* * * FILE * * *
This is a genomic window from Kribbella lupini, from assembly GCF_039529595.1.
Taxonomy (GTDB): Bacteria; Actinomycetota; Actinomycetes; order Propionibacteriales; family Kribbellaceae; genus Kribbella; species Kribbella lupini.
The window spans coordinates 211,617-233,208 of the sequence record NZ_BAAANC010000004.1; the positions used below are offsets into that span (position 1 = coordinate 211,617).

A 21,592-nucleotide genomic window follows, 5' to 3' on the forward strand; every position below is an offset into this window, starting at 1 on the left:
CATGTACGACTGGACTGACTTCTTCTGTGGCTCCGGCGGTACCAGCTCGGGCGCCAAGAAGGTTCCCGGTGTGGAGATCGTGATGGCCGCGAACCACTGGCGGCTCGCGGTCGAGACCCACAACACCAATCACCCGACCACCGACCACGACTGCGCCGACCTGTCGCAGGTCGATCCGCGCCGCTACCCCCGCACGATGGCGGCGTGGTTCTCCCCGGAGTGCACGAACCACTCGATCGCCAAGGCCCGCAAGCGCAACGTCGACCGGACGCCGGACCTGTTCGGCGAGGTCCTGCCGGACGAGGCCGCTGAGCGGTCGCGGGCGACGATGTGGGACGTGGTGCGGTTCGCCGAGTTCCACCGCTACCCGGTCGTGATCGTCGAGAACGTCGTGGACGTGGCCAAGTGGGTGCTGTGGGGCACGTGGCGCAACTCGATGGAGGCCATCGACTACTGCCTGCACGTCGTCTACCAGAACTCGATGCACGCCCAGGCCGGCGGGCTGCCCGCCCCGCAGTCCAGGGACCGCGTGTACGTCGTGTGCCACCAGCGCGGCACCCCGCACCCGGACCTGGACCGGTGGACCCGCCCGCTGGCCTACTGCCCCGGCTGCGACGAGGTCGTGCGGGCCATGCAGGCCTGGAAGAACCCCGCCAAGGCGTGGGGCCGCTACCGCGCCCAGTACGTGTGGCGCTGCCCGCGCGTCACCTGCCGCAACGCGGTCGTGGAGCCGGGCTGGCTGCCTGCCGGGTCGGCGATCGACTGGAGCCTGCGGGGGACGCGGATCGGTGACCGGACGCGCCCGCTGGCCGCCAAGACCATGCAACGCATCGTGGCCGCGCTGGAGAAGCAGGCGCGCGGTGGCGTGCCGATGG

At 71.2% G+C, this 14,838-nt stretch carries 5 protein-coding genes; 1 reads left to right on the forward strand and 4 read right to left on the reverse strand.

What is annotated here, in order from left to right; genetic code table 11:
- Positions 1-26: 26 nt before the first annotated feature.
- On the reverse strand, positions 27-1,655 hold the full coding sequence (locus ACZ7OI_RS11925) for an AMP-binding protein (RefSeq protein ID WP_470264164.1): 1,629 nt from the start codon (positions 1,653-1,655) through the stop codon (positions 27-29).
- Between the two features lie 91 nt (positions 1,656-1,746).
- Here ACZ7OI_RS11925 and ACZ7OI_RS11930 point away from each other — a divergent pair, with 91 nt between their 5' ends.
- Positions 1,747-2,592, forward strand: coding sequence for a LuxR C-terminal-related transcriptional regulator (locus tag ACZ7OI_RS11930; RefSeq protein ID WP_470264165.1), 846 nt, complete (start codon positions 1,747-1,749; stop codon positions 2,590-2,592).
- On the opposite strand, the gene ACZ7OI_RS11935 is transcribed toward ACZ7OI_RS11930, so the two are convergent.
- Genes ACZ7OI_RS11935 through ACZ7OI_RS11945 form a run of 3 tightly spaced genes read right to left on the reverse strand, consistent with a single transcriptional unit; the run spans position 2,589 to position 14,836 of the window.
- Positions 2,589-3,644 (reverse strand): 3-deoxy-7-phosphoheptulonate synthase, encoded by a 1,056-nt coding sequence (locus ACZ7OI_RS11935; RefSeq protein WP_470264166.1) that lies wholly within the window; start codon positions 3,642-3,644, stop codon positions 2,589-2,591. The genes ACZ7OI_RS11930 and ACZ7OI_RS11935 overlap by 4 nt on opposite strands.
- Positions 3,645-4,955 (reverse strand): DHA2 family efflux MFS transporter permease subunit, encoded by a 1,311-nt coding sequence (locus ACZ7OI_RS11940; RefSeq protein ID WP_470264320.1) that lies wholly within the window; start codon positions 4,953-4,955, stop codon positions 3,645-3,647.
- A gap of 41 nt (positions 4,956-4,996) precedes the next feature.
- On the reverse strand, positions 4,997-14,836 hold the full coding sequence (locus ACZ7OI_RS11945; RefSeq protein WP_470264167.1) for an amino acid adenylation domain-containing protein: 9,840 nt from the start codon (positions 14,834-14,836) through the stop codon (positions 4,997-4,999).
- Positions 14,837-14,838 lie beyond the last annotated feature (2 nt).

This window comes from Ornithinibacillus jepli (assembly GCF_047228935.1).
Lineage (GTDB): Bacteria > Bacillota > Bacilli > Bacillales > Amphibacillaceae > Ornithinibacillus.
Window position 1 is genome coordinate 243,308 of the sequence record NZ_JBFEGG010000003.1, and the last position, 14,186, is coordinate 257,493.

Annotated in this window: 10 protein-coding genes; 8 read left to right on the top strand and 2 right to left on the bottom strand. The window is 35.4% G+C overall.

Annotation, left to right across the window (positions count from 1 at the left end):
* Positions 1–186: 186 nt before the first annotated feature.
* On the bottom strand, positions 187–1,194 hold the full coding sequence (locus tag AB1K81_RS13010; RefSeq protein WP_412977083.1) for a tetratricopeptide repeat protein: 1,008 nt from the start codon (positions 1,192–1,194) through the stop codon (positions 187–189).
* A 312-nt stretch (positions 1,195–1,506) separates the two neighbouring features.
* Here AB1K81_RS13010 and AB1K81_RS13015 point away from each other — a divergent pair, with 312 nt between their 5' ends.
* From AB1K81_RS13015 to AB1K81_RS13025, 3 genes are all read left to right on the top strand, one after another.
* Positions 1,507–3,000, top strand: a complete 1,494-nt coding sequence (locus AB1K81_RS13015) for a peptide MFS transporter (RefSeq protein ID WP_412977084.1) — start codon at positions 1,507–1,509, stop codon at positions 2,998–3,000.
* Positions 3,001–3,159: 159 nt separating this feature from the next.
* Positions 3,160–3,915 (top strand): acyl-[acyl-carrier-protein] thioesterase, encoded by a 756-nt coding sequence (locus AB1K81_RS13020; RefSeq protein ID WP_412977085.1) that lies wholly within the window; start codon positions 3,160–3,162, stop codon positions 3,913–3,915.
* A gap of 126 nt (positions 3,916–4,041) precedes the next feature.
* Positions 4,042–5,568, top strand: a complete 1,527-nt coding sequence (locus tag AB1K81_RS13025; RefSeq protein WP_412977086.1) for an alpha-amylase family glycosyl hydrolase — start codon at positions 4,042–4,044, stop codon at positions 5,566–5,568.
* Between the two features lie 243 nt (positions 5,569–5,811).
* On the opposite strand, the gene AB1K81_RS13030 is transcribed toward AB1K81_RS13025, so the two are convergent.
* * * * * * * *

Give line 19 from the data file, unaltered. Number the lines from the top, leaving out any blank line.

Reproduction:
- Positions 14,837-14,838 lie beyond the last annotated feature (2 nt).